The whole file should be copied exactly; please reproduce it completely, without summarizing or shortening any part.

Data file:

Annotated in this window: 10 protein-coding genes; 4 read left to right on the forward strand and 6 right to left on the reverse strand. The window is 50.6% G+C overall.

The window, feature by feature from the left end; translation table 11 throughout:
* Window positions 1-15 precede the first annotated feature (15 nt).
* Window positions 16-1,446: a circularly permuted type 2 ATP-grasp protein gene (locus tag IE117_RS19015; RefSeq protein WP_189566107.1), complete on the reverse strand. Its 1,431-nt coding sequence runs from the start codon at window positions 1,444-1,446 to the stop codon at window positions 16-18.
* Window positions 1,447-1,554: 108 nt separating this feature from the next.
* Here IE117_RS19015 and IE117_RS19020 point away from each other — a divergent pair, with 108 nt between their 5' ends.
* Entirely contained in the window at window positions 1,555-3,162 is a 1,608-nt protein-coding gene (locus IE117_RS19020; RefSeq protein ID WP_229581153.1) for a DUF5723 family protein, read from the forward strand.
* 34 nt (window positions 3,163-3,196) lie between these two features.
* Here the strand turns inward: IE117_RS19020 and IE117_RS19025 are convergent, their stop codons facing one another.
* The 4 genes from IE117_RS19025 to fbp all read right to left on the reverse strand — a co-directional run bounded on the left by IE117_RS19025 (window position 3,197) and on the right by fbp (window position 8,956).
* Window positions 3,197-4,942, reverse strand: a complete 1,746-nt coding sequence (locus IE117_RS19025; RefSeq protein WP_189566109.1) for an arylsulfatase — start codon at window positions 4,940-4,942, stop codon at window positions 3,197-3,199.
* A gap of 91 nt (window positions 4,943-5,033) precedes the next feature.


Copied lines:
Annotated in this window: 10 protein-coding genes; 4 read left to right on the forward strand and 6 right to left on the reverse strand. The window is 50.6% G+C overall.

The window, feature by feature from the left end; translation table 11 throughout:
* Window positions 1-15 precede the first annotated feature (15 nt).
* Window positions 16-1,446: a circularly permuted type 2 ATP-grasp protein gene (locus tag IE117_RS19015; RefSeq protein WP_189566107.1), complete on the reverse strand. Its 1,431-nt coding sequence runs from the start codon at window positions 1,444-1,446 to the stop codon at window positions 16-18.
* Window positions 1,447-1,554: 108 nt separating this feature from the next.
* Here IE117_RS19015 and IE117_RS19020 point away from each other — a divergent pair, with 108 nt between their 5' ends.
* Entirely contained in the window at window positions 1,555-3,162 is a 1,608-nt protein-coding gene (locus IE117_RS19020; RefSeq protein ID WP_229581153.1) for a DUF5723 family protein, read from the forward strand.
* 34 nt (window positions 3,163-3,196) lie between these two features.
* Here the strand turns inward: IE117_RS19020 and IE117_RS19025 are convergent, their stop codons facing one another.
* The 4 genes from IE117_RS19025 to fbp all read right to left on the reverse strand — a co-directional run bounded on the left by IE117_RS19025 (window position 3,197) and on the right by fbp (window position 8,956).
* Window positions 3,197-4,942, reverse strand: a complete 1,746-nt coding sequence (locus IE117_RS19025; RefSeq protein WP_189566109.1) for an arylsulfatase — start codon at window positions 4,940-4,942, stop codon at window positions 3,197-3,199.
* A gap of 91 nt (window positions 4,943-5,033) precedes the next feature.